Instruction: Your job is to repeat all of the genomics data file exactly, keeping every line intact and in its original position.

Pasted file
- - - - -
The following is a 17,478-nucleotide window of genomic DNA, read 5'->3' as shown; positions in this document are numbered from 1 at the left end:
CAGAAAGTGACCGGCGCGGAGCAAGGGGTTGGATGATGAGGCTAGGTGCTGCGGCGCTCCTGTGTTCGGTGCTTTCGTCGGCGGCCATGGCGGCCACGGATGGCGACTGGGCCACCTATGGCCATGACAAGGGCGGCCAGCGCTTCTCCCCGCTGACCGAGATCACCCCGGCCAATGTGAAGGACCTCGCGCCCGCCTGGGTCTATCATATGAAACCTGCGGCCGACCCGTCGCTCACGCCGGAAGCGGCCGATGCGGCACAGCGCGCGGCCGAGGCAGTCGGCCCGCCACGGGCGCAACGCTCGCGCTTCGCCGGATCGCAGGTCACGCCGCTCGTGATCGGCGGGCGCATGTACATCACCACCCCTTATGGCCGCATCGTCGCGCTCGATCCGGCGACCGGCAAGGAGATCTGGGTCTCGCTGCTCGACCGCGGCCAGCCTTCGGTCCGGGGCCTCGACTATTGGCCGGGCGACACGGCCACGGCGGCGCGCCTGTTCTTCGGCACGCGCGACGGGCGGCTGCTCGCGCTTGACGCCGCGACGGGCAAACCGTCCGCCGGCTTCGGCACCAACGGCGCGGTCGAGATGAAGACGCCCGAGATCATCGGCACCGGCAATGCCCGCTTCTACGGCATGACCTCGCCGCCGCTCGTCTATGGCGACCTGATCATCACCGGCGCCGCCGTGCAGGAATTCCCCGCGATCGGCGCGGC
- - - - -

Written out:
The following is a 17,478-nucleotide window of genomic DNA, read 5'->3' as shown; positions in this document are numbered from 1 at the left end:
CAGAAAGTGACCGGCGCGGAGCAAGGGGTTGGATGATGAGGCTAGGTGCTGCGGCGCTCCTGTGTTCGGTGCTTTCGTCGGCGGCCATGGCGGCCACGGATGGCGACTGGGCCACCTATGGCCATGACAAGGGCGGCCAGCGCTTCTCCCCGCTGACCGAGATCACCCCGGCCAATGTGAAGGACCTCGCGCCCGCCTGGGTCTATCATATGAAACCTGCGGCCGACCCGTCGCTCACGCCGGAAGCGGCCGATGCGGCACAGCGCGCGGCCGAGGCAGTCGGCCCGCCACGGGCGCAACGCTCGCGCTTCGCCGGATCGCAGGTCACGCCGCTCGTGATCGGCGGGCGCATGTACATCACCACCCCTTATGGCCGCATCGTCGCGCTCGATCCGGCGACCGGCAAGGAGATCTGGGTCTCGCTGCTCGACCGCGGCCAGCCTTCGGTCCGGGGCCTCGACTATTGGCCGGGCGACACGGCCACGGCGGCGCGCCTGTTCTTCGGCACGCGCGACGGGCGGCTGCTCGCGCTTGACGCCGCGACGGGCAAACCGTCCGCCGGCTTCGGCACCAACGGCGCGGTCGAGATGAAGACGCCCGAGATCATCGGCACCGGCAATGCCCGCTTCTACGGCATGACCTCGCCGCCGCTCGTCTATGGCGACCTGATCATCACCGGCGCCGCCGTGCAGGAATTCCCCGCGATCGGCGCGGC